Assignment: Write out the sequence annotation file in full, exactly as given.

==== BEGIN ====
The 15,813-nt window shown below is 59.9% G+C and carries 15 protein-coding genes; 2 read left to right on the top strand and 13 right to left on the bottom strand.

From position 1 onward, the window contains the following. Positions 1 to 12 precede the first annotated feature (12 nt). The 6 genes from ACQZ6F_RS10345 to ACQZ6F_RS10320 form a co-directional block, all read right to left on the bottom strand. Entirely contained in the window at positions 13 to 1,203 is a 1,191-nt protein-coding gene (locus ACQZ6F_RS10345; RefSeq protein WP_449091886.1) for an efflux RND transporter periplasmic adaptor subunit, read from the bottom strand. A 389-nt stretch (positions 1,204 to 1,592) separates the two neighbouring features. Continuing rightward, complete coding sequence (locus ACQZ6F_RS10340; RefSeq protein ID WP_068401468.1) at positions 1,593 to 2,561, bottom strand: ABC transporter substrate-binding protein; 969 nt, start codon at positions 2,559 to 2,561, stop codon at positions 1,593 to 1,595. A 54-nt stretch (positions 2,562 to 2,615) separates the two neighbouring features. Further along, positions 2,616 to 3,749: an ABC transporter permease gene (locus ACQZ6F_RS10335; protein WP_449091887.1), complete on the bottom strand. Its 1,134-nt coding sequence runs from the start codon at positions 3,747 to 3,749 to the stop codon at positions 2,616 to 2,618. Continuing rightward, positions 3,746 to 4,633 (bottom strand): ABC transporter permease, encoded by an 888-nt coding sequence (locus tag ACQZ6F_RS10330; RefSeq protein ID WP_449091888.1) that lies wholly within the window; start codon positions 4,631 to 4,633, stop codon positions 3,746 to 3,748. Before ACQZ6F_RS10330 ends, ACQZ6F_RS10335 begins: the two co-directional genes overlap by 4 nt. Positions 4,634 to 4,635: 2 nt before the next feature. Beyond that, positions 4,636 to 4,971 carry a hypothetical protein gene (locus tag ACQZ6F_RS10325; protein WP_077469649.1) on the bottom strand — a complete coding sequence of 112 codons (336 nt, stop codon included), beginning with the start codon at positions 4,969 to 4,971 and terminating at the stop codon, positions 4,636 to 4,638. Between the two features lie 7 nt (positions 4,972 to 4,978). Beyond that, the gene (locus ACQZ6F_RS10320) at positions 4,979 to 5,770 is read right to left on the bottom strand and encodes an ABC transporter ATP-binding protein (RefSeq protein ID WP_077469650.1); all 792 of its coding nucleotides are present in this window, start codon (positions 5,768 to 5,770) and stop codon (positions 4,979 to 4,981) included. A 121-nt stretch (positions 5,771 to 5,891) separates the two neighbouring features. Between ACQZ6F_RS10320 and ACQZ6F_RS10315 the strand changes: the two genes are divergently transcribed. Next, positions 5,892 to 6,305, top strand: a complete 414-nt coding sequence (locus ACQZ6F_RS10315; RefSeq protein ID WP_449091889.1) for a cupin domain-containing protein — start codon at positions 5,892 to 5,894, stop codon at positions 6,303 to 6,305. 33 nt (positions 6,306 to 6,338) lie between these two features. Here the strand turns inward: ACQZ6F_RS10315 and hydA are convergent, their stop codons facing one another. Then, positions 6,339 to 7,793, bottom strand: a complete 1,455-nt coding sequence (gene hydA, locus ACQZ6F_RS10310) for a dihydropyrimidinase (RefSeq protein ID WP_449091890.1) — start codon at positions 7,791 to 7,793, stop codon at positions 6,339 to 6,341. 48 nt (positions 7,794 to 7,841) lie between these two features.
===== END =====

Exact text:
The 15,813-nt window shown below is 59.9% G+C and carries 15 protein-coding genes; 2 read left to right on the top strand and 13 right to left on the bottom strand.

From position 1 onward, the window contains the following. Positions 1 to 12 precede the first annotated feature (12 nt). The 6 genes from ACQZ6F_RS10345 to ACQZ6F_RS10320 form a co-directional block, all read right to left on the bottom strand. Entirely contained in the window at positions 13 to 1,203 is a 1,191-nt protein-coding gene (locus ACQZ6F_RS10345; RefSeq protein WP_449091886.1) for an efflux RND transporter periplasmic adaptor subunit, read from the bottom strand. A 389-nt stretch (positions 1,204 to 1,592) separates the two neighbouring features. Continuing rightward, complete coding sequence (locus ACQZ6F_RS10340; RefSeq protein ID WP_068401468.1) at positions 1,593 to 2,561, bottom strand: ABC transporter substrate-binding protein; 969 nt, start codon at positions 2,559 to 2,561, stop codon at positions 1,593 to 1,595. A 54-nt stretch (positions 2,562 to 2,615) separates the two neighbouring features. Further along, positions 2,616 to 3,749: an ABC transporter permease gene (locus ACQZ6F_RS10335; protein WP_449091887.1), complete on the bottom strand. Its 1,134-nt coding sequence runs from the start codon at positions 3,747 to 3,749 to the stop codon at positions 2,616 to 2,618. Continuing rightward, positions 3,746 to 4,633 (bottom strand): ABC transporter permease, encoded by an 888-nt coding sequence (locus tag ACQZ6F_RS10330; RefSeq protein ID WP_449091888.1) that lies wholly within the window; start codon positions 4,631 to 4,633, stop codon positions 3,746 to 3,748. Before ACQZ6F_RS10330 ends, ACQZ6F_RS10335 begins: the two co-directional genes overlap by 4 nt. Positions 4,634 to 4,635: 2 nt before the next feature. Beyond that, positions 4,636 to 4,971 carry a hypothetical protein gene (locus tag ACQZ6F_RS10325; protein WP_077469649.1) on the bottom strand — a complete coding sequence of 112 codons (336 nt, stop codon included), beginning with the start codon at positions 4,969 to 4,971 and terminating at the stop codon, positions 4,636 to 4,638. Between the two features lie 7 nt (positions 4,972 to 4,978). Beyond that, the gene (locus ACQZ6F_RS10320) at positions 4,979 to 5,770 is read right to left on the bottom strand and encodes an ABC transporter ATP-binding protein (RefSeq protein ID WP_077469650.1); all 792 of its coding nucleotides are present in this window, start codon (positions 5,768 to 5,770) and stop codon (positions 4,979 to 4,981) included. A 121-nt stretch (positions 5,771 to 5,891) separates the two neighbouring features. Between ACQZ6F_RS10320 and ACQZ6F_RS10315 the strand changes: the two genes are divergently transcribed. Next, positions 5,892 to 6,305, top strand: a complete 414-nt coding sequence (locus ACQZ6F_RS10315; RefSeq protein ID WP_449091889.1) for a cupin domain-containing protein — start codon at positions 5,892 to 5,894, stop codon at positions 6,303 to 6,305. 33 nt (positions 6,306 to 6,338) lie between these two features. Here the strand turns inward: ACQZ6F_RS10315 and hydA are convergent, their stop codons facing one another. Then, positions 6,339 to 7,793, bottom strand: a complete 1,455-nt coding sequence (gene hydA, locus ACQZ6F_RS10310) for a dihydropyrimidinase (RefSeq protein ID WP_449091890.1) — start codon at positions 7,791 to 7,793, stop codon at positions 6,339 to 6,341. 48 nt (positions 7,794 to 7,841) lie between these two features.